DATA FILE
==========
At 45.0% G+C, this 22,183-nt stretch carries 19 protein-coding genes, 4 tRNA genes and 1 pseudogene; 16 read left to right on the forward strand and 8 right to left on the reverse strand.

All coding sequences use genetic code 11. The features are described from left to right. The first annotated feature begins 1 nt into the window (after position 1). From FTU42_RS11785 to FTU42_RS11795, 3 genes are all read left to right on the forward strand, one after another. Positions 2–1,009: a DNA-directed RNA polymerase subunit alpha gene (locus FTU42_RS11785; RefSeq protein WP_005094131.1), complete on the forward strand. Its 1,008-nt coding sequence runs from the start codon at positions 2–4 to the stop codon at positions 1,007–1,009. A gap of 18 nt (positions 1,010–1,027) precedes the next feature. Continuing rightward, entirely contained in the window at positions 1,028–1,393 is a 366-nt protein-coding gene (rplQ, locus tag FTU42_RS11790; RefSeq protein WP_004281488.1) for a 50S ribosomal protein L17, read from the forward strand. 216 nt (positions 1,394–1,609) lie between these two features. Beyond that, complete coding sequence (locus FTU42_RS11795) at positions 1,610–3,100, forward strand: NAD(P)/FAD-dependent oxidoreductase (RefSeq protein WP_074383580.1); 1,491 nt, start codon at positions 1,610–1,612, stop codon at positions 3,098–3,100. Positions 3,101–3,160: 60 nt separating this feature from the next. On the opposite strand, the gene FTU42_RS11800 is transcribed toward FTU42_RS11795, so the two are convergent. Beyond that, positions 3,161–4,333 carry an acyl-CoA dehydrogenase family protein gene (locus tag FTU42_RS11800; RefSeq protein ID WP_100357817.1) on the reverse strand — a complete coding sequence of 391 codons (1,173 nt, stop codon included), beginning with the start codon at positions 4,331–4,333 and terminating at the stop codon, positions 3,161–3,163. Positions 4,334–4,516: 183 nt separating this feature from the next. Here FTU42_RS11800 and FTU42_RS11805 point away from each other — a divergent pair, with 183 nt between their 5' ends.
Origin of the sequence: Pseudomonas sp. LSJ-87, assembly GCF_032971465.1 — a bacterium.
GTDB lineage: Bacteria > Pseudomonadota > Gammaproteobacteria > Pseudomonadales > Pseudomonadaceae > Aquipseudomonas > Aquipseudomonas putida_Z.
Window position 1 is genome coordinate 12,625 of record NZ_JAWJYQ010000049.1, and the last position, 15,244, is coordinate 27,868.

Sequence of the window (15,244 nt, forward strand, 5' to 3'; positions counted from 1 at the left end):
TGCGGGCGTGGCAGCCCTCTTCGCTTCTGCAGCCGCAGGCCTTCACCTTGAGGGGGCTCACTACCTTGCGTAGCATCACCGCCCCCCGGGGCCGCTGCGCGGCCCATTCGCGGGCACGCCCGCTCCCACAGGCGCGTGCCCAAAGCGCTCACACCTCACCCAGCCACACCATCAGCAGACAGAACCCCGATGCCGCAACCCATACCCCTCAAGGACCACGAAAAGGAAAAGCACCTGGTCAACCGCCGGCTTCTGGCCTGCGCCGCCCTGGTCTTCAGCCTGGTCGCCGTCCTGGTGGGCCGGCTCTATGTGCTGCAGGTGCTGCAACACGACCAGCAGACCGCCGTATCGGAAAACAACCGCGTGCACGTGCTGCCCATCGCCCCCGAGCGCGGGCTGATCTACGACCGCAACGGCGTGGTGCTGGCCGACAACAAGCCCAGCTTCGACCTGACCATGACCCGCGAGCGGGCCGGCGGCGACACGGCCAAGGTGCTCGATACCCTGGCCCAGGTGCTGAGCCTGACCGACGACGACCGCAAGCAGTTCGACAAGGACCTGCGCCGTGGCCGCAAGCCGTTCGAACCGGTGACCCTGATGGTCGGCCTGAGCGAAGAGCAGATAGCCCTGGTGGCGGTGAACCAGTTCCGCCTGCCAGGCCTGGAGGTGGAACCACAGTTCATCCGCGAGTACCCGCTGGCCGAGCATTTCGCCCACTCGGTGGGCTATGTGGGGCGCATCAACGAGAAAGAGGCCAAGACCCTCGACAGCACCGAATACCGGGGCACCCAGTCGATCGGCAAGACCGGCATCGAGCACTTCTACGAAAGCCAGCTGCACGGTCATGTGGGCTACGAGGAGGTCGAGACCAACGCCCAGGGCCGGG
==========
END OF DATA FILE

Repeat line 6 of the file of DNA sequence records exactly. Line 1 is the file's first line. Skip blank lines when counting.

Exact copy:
Sequence of the window (15,244 nt, forward strand, 5' to 3'; positions counted from 1 at the left end):